Let us again look at the words, “The Holy Catholic Church.” We have seen that word “holy” refers to the nature of the Church and the word “Catholic” refers to the extent of the Church on earth. Let us now focus our attention on the word “Church.” Says Alan Cairns,

"The word ekklesia is derived from two words ek, “out,” and kaleo, “to call.” In its broadest and basic sense, it refers to any assembly of people (cf. Acts 19:32,39,41), but its usual application in the Scriptures is, of course, to Christian assemblies of the kletoi, “the called ones.”"[7]

The Holy Catholic Church in the Apostles’ Creed therefore is not referring to a building but to a people, holy, and called by God. “As He who called you is holy, you also be holy in all your conduct, because it is written, “Be holy, for I am holy” 1 Peter 1:15-16.

This “calling” is in line with what we looked at earlier under the head, “I believe in the Holy Ghost,” where we read,

"All those whom God hath predestinated unto life, and those only, He is pleased, in His appointed and accepted time, effectually to call, by His Word and Spirit, out of that state of sin and death in which they are by nature, to grace and salvation by Jesus Christ."[8]

We have already noted that the Church, like in the parable of the field of wheat and tares, also includes some who may not be true Christians. However, God, by the proclamation of the Gospel, calls those who belong to Him. “Faith comes by hearing, and hearing comes by the word of God” Romans 10:17. I have listed the three crucial “Marks of the Church” in the following,

"The particular churches that go to make up the holy catholic or universal or visible church are governed by Jesus Christ through church representatives, i.e., Presbyters, a.k.a. as Elders. These Elders, Preaching and Ruling, are to ensure that the doctrine of the Gospel is preached and embraced in their respective churches. And, that the two Sacraments of Baptism and the Lord’s Supper are duly and properly administered. And, that public worship is performed in accordance with the Scriptures.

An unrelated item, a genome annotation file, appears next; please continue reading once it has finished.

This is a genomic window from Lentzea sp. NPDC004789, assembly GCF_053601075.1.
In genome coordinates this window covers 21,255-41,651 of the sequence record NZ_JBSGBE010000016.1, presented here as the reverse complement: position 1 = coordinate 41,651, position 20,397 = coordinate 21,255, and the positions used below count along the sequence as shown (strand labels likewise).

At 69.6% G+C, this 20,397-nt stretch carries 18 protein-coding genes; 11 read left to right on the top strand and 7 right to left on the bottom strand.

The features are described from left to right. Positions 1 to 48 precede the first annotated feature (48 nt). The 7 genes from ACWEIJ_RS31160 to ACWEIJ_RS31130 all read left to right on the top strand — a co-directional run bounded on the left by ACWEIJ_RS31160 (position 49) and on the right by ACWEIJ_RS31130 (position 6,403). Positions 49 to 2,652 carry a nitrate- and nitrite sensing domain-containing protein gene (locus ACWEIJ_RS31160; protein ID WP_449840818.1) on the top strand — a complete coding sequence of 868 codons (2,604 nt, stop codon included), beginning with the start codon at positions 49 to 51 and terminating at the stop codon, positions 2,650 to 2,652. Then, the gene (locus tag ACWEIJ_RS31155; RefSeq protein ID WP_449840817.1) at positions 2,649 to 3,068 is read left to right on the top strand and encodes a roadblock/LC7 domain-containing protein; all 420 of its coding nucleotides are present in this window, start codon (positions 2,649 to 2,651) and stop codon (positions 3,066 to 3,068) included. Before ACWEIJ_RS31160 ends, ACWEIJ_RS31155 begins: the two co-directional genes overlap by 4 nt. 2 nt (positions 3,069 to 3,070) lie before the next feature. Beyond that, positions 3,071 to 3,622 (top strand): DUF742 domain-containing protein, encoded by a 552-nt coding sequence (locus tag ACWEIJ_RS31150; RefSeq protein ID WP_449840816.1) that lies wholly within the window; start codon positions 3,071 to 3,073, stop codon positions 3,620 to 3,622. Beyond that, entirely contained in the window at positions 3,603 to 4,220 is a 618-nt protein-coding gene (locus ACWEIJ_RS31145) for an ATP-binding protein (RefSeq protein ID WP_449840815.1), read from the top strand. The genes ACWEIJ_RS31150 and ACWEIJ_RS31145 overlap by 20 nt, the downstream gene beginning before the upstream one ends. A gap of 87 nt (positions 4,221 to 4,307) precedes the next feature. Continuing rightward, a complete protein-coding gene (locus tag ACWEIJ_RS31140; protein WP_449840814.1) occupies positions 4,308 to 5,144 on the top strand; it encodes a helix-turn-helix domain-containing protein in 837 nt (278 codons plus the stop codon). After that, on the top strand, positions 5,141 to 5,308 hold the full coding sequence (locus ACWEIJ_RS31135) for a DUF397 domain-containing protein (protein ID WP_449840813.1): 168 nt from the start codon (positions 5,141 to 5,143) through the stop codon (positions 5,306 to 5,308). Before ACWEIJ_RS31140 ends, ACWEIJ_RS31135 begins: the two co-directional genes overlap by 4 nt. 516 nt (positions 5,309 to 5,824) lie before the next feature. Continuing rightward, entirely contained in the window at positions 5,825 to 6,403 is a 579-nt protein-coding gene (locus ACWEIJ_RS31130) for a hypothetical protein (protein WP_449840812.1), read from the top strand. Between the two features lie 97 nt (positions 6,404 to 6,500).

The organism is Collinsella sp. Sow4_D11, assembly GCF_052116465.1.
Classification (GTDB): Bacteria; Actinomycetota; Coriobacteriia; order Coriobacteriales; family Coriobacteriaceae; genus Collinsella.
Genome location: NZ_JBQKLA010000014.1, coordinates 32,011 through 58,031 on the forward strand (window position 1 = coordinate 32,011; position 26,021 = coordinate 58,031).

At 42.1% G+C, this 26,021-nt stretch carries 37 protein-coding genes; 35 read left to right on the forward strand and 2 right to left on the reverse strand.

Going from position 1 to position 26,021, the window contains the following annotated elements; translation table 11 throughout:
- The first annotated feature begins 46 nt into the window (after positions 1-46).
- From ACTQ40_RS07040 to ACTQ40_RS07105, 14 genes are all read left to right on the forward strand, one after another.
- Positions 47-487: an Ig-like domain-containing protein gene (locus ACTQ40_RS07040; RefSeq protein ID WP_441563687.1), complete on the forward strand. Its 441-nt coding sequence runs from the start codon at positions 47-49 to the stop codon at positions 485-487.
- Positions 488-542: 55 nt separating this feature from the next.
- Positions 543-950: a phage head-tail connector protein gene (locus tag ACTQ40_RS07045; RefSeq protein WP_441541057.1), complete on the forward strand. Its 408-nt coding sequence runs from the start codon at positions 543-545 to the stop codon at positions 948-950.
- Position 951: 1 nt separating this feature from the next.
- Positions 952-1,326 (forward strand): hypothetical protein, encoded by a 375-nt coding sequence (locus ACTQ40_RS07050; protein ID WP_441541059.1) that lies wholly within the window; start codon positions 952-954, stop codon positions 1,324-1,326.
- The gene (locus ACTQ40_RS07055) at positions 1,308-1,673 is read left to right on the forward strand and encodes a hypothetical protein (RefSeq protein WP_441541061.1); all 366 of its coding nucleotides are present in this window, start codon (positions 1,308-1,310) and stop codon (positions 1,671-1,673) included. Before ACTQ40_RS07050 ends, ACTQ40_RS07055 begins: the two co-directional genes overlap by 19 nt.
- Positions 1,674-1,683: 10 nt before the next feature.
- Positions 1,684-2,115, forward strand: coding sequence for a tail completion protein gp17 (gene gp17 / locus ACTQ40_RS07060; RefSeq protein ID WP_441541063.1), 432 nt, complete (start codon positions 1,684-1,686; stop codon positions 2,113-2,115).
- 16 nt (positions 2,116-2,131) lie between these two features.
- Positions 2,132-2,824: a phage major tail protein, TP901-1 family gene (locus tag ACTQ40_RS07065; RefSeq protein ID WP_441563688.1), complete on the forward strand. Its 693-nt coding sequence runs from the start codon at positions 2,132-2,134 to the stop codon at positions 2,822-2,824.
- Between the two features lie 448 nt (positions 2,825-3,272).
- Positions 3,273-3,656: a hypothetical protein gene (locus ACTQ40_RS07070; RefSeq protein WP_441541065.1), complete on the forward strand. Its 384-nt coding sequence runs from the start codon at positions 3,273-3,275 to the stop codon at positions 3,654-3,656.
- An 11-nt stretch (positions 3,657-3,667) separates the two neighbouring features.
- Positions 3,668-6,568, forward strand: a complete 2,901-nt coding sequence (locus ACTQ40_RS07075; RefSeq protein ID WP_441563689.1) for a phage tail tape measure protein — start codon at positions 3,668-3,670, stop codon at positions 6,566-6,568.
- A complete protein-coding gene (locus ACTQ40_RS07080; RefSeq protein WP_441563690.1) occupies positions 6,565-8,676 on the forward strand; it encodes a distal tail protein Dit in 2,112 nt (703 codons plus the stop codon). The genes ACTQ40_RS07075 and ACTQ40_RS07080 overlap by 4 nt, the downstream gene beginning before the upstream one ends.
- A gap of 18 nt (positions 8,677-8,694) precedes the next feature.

"Therefore the health of the church(s) on earth may be measured by these three things: 1. The purity of the Gospel. 2. The purity of the Sacraments. And 3. The purity of worship. The checks and balances in the Presbyterian system of Elder’s courts (e.g., Acts 14:23 & 15:2) serve to preserve the purity of these three items. These are crucial for a healthy church."[9]

(Excerpted from my e-book "I Believe!" at:

[1] Philip Schaff, The Creeds of Christendom, Volume 1, The History of Creeds, Baker Books, Grand Rapids, First reprinted 1983 from the 1931 edition by Harper & Row, (reprinted 1996), pp. 83-4.
[2] Alan Cairns, Dictionary of Theological Terms, Ambassador Emerald International, Belfast & Greenville, 2002, p. 37.
[3] Oxford English Reference Dictionary, University Press, Oxford, 2003.
[4] Oxford English Reference Dictionary, University Press, Oxford, 2003.
[5] Francis Nigel Lee, Calvin on the Papacy, 2000
[6] Loraine Boettner, Roman Catholicism, The Presbyterian and Reformed  Publishing Company, Philadelphia, 1962 (reprinted 1977), p. 1.
[7] Alan Cairns, Dictionary of Theological Terms, Ambassador Emerald International, Belfast & Greenville, 2002, pp. 88-89.
[8] Westminster Confession of Faith, Chapter X, Of Effectual Calling, para 1a.
[9][9] Neil Cullan McKinlay, Holding Fast Our Confession, e-book, 2012.